Not everyone can afford to leave a steady job in the middle of a cost of living crisis, of course, which may be why the much-predicted Great Resignation post-Covid hasn’t quite materialised in Britain. (Although there was a spike in the number of people moving jobs in summer 2021 after a sharp fall when recruitment was frozen during lockdown; a rise in economic inactivity among the over-50s, meanwhile, appears more driven by ill health than hedonistic early retirements.) But growing interest in four-day weeks, home working and “quiet quitting” – refusing to go beyond the bare minimum at work – suggests at the very least a desire to claw some time back.

Once upon a time, quitting at your professional peak was seen as something exhausted working mothers did when work plus family became too much (full disclosure: I did it myself 13 years ago, leaving a job I loved as political editor of The Observer in an attempt to get a life back). But now the desire to quit seems to be kicking in far earlier, with a recent survey by Grazia magazine finding three-quarters of 18- to 29-year-olds felt less motivated professionally post-pandemic. A generation raised to be constantly hustling – polishing CVs while still in sixth form, juggling a side job, fighting over the last affordable rented flat in London – may finally be pushing back.

Yet for many of us, Keller argues, quitting remains shrouded in guilt and shame, associated with failure rather than with pursuing a different kind of success. Why is it still so hard to let go?

Ten years ago a psychologist called Angela Duckworth gave a Ted Talk that has now been viewed more than 29m times. In a previous career as a maths teacher, she said, she’d realised her highest-achieving pupils weren’t necessarily the smartest. Something other than IQ seemed to determine their success. So when she retrained as a psychologist, she set out to research predictive factors for achievement in everything from children’s spelling competitions to corporate sales and military training.

Successful people stick to their plan and don’t give up
The secret sauce, Duckworth concluded, was what she called grit, or “passion and perseverance for very long-term goals”. Successful people stick to their plan and don’t give up, she argued, both in that talk and in her bestselling book Grit: The Power of Passion and Perseverance. Duckworth admitted she wasn’t sure exactly how to teach this quality. But she cited her fellow psychologist Carol Dweck’s concept of “growth mindset”, or the theory that ability isn’t fixed and can be boosted through effort, including persevering with challenging tasks.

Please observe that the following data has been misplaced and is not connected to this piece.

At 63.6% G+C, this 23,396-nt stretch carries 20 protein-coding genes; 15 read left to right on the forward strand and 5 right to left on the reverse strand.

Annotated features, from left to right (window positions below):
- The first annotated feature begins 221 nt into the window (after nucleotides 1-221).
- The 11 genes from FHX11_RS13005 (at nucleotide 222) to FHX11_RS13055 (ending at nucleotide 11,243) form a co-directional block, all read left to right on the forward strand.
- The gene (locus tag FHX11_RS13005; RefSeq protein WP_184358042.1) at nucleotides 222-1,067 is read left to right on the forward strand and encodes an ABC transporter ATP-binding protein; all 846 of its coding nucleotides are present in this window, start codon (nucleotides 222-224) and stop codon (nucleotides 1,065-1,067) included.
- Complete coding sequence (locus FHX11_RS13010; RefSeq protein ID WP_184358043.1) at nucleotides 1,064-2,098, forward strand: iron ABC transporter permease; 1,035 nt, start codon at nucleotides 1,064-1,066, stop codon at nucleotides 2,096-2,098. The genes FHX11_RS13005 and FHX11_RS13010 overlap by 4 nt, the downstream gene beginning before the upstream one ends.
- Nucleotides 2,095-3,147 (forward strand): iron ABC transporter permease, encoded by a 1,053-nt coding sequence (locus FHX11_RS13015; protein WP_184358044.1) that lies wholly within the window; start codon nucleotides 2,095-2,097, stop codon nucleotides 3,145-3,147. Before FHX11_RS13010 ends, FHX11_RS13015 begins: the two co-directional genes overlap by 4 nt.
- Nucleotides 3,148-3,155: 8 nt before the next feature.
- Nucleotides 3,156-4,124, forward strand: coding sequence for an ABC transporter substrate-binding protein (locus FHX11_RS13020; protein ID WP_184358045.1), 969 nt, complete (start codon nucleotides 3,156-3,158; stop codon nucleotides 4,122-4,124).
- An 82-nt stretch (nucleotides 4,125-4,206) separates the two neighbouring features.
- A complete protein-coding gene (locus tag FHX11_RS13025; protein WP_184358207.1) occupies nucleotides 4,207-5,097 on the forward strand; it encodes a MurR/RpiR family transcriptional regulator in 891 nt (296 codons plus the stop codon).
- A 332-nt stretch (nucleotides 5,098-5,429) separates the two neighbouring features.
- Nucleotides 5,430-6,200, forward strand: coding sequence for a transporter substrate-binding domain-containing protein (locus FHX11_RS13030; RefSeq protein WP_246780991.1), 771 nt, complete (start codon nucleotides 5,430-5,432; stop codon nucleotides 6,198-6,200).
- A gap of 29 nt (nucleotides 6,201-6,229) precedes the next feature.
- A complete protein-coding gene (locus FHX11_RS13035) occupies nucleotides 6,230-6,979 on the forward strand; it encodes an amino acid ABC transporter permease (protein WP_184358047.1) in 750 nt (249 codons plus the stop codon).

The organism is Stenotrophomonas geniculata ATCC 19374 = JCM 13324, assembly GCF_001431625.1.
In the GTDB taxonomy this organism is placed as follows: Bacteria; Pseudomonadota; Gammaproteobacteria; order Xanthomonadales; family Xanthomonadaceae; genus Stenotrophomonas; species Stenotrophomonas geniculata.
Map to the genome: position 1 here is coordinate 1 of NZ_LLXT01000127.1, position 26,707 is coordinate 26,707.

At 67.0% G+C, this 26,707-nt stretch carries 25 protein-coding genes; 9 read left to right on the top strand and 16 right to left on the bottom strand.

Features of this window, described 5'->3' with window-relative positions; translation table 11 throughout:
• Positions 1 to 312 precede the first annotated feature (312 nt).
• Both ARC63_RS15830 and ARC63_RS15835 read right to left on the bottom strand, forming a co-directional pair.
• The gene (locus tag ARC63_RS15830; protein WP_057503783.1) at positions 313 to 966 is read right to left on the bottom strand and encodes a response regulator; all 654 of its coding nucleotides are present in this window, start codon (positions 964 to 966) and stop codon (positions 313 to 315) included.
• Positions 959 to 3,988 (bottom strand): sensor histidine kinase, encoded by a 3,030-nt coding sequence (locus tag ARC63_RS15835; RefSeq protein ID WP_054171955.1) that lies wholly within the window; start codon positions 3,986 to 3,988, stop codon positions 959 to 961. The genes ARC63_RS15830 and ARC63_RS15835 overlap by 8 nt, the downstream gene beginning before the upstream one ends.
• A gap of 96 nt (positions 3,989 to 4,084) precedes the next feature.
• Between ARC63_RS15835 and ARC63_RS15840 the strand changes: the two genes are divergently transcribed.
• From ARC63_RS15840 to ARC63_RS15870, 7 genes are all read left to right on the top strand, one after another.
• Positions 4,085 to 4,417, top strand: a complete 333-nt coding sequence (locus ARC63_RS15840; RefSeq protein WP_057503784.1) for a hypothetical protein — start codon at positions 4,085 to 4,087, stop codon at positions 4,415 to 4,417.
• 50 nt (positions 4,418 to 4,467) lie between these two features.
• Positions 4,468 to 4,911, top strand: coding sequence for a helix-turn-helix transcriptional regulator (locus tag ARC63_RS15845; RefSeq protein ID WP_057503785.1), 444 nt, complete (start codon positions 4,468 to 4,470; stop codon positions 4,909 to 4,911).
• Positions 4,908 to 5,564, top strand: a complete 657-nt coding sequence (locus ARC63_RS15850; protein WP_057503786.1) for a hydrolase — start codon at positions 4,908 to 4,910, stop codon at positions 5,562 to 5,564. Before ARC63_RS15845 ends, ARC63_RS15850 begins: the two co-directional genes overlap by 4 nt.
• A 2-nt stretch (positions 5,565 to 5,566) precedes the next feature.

Having caught the attention of David Cameron’s government, which in 2014 launched a £4.5m fund to develop children’s “character, resilience and grit”, the growth mindset theory has been widely preached in British schools. But what looked like a relatively cheap, easy way of boosting children’s attainment hasn’t always lived up to the hype. One study by a team at Case Western Reserve University in Ohio found only a small correlation between growth-mindset programmes in school and academic scores, suggesting they may not make much difference (Dweck has since argued that while she still believes in the theory, it hasn’t always translated well into classrooms).

Some psychologists have meanwhile questioned what Duckworth’s idea of grit adds to what’s long been known about conscientiousness boosting achievement. Keller, meanwhile, fears the belief that success is just a matter of never giving up may obscure the role of structural economic inequalities and encourage people to blame the poor for their own poverty, on the grounds that maybe they just didn’t try hard enough.

link: https://www.theguardian.com/money/2023/apr/16/want-to-quit-your-job-or-your-relationship-maybe-you-should